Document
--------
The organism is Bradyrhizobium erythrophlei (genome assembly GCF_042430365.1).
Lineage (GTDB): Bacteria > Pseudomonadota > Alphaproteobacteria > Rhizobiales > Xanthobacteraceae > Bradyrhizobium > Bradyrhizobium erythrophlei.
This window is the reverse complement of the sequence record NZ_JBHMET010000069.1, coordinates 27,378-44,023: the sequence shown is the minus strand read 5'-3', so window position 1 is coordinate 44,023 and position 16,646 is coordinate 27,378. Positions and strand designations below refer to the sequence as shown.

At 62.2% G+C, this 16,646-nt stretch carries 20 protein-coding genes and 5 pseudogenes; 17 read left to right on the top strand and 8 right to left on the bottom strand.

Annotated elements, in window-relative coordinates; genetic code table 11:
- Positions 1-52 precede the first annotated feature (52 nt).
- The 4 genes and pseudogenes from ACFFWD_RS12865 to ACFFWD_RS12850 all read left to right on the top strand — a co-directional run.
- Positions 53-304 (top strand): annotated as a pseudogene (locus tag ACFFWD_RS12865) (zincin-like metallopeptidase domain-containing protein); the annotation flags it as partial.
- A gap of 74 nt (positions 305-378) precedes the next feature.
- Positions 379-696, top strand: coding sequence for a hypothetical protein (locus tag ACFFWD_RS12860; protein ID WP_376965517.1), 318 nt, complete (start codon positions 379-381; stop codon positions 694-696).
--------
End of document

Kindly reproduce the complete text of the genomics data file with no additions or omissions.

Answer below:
The organism is Bradyrhizobium erythrophlei (genome assembly GCF_042430365.1).
Lineage (GTDB): Bacteria > Pseudomonadota > Alphaproteobacteria > Rhizobiales > Xanthobacteraceae > Bradyrhizobium > Bradyrhizobium erythrophlei.
This window is the reverse complement of the sequence record NZ_JBHMET010000069.1, coordinates 27,378-44,023: the sequence shown is the minus strand read 5'-3', so window position 1 is coordinate 44,023 and position 16,646 is coordinate 27,378. Positions and strand designations below refer to the sequence as shown.

At 62.2% G+C, this 16,646-nt stretch carries 20 protein-coding genes and 5 pseudogenes; 17 read left to right on the top strand and 8 right to left on the bottom strand.

Annotated elements, in window-relative coordinates; genetic code table 11:
- Positions 1-52 precede the first annotated feature (52 nt).
- The 4 genes and pseudogenes from ACFFWD_RS12865 to ACFFWD_RS12850 all read left to right on the top strand — a co-directional run.
- Positions 53-304 (top strand): annotated as a pseudogene (locus tag ACFFWD_RS12865) (zincin-like metallopeptidase domain-containing protein); the annotation flags it as partial.
- A gap of 74 nt (positions 305-378) precedes the next feature.
- Positions 379-696, top strand: coding sequence for a hypothetical protein (locus tag ACFFWD_RS12860; protein ID WP_376965517.1), 318 nt, complete (start codon positions 379-381; stop codon positions 694-696).